Writings and essays about flamenco

Category — Flamenco Dance History

A truly historic 6-CD recording plus DVD finally reveals the art of the guitar genius Manolo de Huelva (plus film of dancers La Argentinita and Pilar López)

Manolo de Huelva may have been the greatest flamenco guitarist of all time.

Okay, okay — we all know that title belongs to Paco de Lucía for perfecting the pre-existing virtuoso tradition around 1970 with stunning imagination and unprecedented technique, and then reconceiving the guitar concert with a jazzier ensemble sound for a broader audience. And the runner-up would be Ramón Montoya, the giant who around 1900 turned an inchoate mixture of styles and ideas into a coherent art form worthy of the name. And third place would go to Sabicas, for being the greatest flamenco virtuoso for a half-century before Paco dethroned him.  And if none of those perfectionists were the best exponents of raw power and funky punch — by one measure the central challenge of great flamenco guitar — the title would default to Melchor de Marchena, the preferred accompanist for the greatest singers in flamenco’s recorded history, or to Juan Habichuela who around 1970 took over Melchor’s role as the best backup man.  Or to the endlessly inventive Niño Ricardo, the main influence on Paco de Lucía and most other flamenco players in Spain.

Manolo de Huelva?  Well, he was determined to become the most revered flamenco player in Spain — and that’s what he did.  Between 1920 and 1975, if you mentioned his name in Spain, you would get no response.  Unless you happened to be talking to the artists at the absolute pinnacle of the tradition, the people who knew more than anyone else.  They had heard him, and that was all it took.  They spoke of him with awe, and of his playing as a thing apart and above.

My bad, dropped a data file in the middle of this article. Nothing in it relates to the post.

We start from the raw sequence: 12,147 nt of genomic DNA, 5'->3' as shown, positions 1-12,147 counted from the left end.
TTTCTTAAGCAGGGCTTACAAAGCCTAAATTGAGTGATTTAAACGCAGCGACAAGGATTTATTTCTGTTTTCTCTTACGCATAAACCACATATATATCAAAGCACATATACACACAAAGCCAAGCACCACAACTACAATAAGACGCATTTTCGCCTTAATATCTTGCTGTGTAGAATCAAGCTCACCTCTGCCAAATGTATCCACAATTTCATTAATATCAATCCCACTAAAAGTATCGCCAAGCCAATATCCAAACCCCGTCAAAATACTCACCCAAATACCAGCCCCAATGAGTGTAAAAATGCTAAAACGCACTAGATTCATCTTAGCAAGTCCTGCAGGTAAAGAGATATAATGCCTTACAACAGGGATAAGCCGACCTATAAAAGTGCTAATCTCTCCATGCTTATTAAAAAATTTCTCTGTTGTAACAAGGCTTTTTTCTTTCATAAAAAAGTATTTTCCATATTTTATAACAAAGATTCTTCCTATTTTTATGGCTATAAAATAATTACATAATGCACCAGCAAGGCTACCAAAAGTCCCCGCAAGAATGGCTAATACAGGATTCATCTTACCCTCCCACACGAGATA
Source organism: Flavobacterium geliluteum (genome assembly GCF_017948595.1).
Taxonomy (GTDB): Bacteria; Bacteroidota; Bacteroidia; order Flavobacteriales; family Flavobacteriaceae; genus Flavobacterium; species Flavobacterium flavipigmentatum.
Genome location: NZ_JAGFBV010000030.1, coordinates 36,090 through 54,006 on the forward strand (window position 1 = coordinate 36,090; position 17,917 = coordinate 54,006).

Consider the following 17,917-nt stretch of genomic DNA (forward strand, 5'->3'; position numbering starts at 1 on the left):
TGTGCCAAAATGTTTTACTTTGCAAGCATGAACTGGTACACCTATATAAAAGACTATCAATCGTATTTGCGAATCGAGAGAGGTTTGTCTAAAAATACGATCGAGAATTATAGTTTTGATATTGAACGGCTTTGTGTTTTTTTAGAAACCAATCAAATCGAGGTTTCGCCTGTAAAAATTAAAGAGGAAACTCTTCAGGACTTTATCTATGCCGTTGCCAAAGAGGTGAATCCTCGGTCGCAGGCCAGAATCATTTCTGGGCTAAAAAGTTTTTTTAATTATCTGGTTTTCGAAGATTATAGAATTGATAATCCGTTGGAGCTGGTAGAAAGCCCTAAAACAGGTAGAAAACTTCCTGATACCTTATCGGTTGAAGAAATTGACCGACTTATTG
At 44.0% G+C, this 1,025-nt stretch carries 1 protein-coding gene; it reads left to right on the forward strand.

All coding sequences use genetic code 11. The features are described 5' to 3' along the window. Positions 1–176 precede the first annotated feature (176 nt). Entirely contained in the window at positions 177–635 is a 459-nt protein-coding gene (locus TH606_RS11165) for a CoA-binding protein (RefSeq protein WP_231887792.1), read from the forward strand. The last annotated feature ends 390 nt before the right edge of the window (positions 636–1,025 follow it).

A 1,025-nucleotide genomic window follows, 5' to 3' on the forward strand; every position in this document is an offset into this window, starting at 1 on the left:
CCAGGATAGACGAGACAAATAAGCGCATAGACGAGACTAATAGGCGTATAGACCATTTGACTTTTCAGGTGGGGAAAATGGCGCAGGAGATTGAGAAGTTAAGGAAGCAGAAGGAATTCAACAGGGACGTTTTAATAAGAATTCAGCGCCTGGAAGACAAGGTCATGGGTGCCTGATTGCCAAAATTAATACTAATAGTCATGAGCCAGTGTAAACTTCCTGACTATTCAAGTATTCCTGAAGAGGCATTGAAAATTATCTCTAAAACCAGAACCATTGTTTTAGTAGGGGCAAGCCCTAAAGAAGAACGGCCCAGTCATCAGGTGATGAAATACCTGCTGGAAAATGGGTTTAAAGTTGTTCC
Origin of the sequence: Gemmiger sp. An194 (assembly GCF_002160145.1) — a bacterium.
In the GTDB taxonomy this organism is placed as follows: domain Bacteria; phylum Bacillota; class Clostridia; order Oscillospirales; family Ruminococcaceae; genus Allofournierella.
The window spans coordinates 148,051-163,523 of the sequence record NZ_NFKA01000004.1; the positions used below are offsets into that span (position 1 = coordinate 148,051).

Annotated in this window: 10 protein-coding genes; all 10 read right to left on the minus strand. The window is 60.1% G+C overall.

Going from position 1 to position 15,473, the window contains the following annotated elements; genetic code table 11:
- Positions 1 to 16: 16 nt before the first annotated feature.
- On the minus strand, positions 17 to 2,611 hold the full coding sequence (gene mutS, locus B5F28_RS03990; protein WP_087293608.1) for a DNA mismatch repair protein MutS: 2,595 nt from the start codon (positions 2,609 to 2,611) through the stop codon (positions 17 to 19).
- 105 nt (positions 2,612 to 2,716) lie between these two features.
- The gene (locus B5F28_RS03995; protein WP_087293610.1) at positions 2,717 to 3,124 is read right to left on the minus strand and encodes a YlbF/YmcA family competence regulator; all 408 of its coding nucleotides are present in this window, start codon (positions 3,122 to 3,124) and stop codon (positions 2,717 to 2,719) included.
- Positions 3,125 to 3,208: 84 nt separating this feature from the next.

Others just didn’t know, and that was how Manolo de Huelva wanted it.  He was determined to conceal his art from others, particularly other guitarists, and he did this with stunning success.  Only on rare occasions did he give other players a glimpse of his majestic accompaniment and musical creativity.

In 1963, after an astounding night of flamenco in the legendary Zambra (or was it the Villa Rosa?) in Madrid, I was generously invited to go see Manolo accompany some of that venue’s great singers, including Pepe de la Matrona.  As I was getting into one of the taxis, a guy asked to look at my hands.  He noticed my right-hand nails were longer than my left, and said I wasn’t allowed to join the group.  I started to argue, and said — not in jest — that I’d bite the long nails off.  He looked at my left hand fingertips, saw the tell-tale calluses that only come from serious practicing, and told me to scram.  He said that Manolo often inspected strangers’ hands, and might refuse to play at all if he suspected a guitarist was in or outside the roadside Venta Manzanilla where he reigned supreme.  I was just a kid, and couldn’t have retained thirty seconds of his music if he’d wanted me to, but I was still frozen out.

Ever since, I have been dreaming and scheming, hoping to hear Manolo playing at his best — as did my friend Don Pohren, the leading foreign authority on flamenco, who realized that he would never hear anyone better.  (Don also shared my admiration for the guitarist Diego del Gastor, who unlike Manolo refused to make any commercial recordings but generously allowed us devotees to make hundreds of hours of tape recordings of his solos and accompaniment.)

Manolo made a batch of 78′s before 1950, accompanying some noted singers, but it was clear that he was concealing his real art.  In the mid-seventies, I went to the Seville home of Virginia de Zayas, an American woman whose Spanish husband, Marius, had recorded the Ramón Montoya’s historic Paris sessions around 1937.  Manolo lived in her house, and she agreed to write about the man and his art for Guitar Review, the elegant New York publication of which I was the Flamenco Editor.  (You can find those three long articles in this blog by searching for “Zayas”.)  She also told me that she would arrange for me to meet Manolo the next time I was in Spain, and possibly be allowed to transcribe some of his variations or falsetas — in any event, Manolo died before that could happen.  (A double LP was later issued by de Zayas, one with Ramón’s old material and the other with some confusing snippets of Manolo de Huelva’s playing that failed to do justice to his art.)